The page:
SLIM & I: Musical Memories

There’s no wonder that Australians remain in awe of the iconic work of country music legend and cultural touchstone Slim Dusty; every aspect of his storied career, from his cow-punching stage name to his leisurely ‘Chips Rafferty‘ swagger and way of weaving bush ballads into our national identity, perfectly embodied the classic Australian story, the chronicle of the humble farm-hand who made a name for himself through his own dedicated vocations.

With such a legendary discography left behind after his death in 2003, it’s not surprising that, similar to other Aussie icons like Peter Brock or Steve Irwin, that his story has once again been reiterated for the screen, but Slim & I, one of the rare Australian features to sneak back into cinemas post-quarantine, arrives with a little cunning twist.

The Ballad of Slim and Joy

In Kriv Stenders‘ wisely calibrated Slim & I, the former’s story is not told alone; Joy McKean, Slim Dusty‘s wife, manager, and prolific songwriter behind most of her husband’s biggest hits, not only gets to share the spotlight with her late partner but gets to relay her side of the story herself. Reflecting the rolling roadshows where David Gordon Kirkpatrick became the eponymous Slim Dusty, Stenders tours across Australia interviewing contemporary musicians who have followed the path that Dusty and Joy ripped up in the ’50s, illuminating the influence that the couple’s work has had upon both country music and Australian history as a whole.

SLIM & I: Musical Memories
source: Universal Pictures

McKean‘s recollections tie together a patchwork of praise, clips, interviews, and Super-8 archival film, an abundance of which is sourced from the 1984 concert film, The Slim Dusty Movie, whose own nostalgic excerpts deflect the need for any dreaded dramatisations and provide a much-needed backbone to the proceedings. Stenders, whose made his bones off encapsulating the different facets of the modern Australian personality, whether it be its rocker charms in the Red Dog series or it’s ugly, unspoken racism in Australia Day, has come off consecutive profiles of Peter Brock and The Go-Betweens, and seems to found a fairly formulaic, but respectable blueprint to package these memoirs into digestible, easy-to-track parcels that service both newcomers and long-term fans of their subjects.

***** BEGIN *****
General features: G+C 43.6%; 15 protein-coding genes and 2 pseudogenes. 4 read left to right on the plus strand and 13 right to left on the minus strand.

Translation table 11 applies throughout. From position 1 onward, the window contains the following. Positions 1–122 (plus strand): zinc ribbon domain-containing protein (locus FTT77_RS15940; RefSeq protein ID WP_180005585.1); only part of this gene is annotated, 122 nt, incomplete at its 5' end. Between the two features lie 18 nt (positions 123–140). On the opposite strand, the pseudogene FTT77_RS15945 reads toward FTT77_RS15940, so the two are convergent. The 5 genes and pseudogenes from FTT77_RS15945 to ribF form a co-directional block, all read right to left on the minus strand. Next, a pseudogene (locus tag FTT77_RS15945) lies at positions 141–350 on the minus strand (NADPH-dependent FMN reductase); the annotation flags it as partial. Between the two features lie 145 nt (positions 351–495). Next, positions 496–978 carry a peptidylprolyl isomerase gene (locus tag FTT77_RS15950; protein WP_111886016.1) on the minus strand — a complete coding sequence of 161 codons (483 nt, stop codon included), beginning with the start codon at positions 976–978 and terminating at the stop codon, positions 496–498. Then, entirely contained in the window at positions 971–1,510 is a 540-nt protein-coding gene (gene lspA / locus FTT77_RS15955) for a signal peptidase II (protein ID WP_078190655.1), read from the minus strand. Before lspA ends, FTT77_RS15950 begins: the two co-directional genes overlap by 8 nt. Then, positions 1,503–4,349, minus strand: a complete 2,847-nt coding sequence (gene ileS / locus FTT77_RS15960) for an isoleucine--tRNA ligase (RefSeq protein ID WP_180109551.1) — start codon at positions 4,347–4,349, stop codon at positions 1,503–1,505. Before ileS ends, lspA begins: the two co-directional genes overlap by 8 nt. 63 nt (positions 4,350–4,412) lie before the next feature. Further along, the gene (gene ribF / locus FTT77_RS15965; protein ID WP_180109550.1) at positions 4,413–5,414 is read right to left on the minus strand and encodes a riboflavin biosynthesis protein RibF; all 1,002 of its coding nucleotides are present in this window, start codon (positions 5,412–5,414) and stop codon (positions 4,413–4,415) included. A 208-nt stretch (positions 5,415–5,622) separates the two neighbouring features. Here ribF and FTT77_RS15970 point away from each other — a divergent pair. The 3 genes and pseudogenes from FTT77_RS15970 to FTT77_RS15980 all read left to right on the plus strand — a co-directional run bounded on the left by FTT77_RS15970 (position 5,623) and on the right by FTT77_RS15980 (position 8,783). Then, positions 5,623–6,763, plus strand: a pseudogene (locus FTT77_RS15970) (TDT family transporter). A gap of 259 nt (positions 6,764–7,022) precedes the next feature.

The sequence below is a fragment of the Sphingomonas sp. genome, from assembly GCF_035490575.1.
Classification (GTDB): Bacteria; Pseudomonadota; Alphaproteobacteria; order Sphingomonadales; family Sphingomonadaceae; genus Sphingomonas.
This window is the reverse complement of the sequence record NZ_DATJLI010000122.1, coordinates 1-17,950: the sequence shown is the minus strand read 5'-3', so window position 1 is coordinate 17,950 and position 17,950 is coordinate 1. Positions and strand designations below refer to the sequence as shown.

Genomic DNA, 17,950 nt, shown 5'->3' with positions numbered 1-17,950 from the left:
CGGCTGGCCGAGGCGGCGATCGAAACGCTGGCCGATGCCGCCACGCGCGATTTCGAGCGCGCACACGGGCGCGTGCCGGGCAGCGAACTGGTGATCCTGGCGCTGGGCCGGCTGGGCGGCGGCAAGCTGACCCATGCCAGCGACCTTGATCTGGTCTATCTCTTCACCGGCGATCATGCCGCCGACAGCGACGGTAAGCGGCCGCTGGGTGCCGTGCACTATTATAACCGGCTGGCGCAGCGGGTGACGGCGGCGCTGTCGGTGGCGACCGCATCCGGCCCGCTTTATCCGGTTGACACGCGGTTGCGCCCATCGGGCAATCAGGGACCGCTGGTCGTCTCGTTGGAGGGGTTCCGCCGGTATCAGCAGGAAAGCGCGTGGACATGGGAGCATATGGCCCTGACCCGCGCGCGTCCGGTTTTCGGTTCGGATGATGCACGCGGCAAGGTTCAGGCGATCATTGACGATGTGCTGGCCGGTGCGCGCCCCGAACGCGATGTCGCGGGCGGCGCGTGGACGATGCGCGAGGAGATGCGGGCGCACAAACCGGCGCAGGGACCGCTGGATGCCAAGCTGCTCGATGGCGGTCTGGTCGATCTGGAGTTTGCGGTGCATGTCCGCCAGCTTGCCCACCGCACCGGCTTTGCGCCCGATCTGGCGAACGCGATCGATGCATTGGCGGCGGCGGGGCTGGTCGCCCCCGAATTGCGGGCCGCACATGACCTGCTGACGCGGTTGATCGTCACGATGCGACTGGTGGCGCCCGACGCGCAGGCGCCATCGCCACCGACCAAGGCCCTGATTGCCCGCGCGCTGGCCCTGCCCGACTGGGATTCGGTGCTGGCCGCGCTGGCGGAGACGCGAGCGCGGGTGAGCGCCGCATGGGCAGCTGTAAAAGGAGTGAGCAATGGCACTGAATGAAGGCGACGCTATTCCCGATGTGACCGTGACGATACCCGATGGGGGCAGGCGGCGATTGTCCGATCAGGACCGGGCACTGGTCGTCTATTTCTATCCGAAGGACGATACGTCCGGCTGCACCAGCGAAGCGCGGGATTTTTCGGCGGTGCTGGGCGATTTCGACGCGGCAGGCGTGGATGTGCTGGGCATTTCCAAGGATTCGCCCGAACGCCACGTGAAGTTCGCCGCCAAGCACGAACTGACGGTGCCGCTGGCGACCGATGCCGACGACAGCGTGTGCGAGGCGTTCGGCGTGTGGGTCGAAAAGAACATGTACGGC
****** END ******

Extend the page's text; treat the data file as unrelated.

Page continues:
The Road to Success

Kicking off with Slim Dusty selecting his emblematic label at just age 11, to his courtship of McKean and their subsequent travelling country and rodeo shows that were highly popular in rural Australia from the 1950s which helped propel the pair into their first international break-out hit, “The Pub With No Name”, each significant cultural and historic touchstone is specified with enough contextual and critical import that appraises the implications and importance of what Slim and McKean’s accomplishments meant to them and the industry.

SLIM & I: Musical Memories
source: Universal Pictures

As the various talking heads, including Paul Kelly, Missy Higgins, Keith Urban and Kasey and Bill Chambers punctuate the proceedings with brief covers of their favourite Dusty tracks, a quiet emphasis is implanted towards McKean’s deceptively simple song-writing, an arrangement of chords that, paired with Dusty‘s laidback, larrikin vocal work that epitomised the idea of the Australian country song, were enough to compose a grand total of over 1,000 songs spread across 100 albums, another notch in the duo’s backlog of self-realised triumphs.


“There was Banjo Patterson and Henry Lawson, but it was Slim who came along and showed us how to build a following singing Australian songs” is how John Williamson – the Australian country singer-songwriter, not the beloved film composer – introduced fellow music icon Slim Dusty in his 2000 taping of “This is Your Life”, a warm sentiment that succinctly summarises the Akubra-adorned country music legend. This latest feature-length melodic tribute, Slim & I, could be best described as an updated, brightly polished “This Is Your Life” episode for Joy McKean, whose game-changing life has been shaped into the feel-good snapshot of beloved memories and memorable tunes, coalescing into a commendation worthy of Australia’s rural Royal couple.

Slim & I is will open in Australian cinemas September 10 including selected Ace, Grand, Hoyts, Luna, Event, Palace, Reading metro locations and Orana regional locations.

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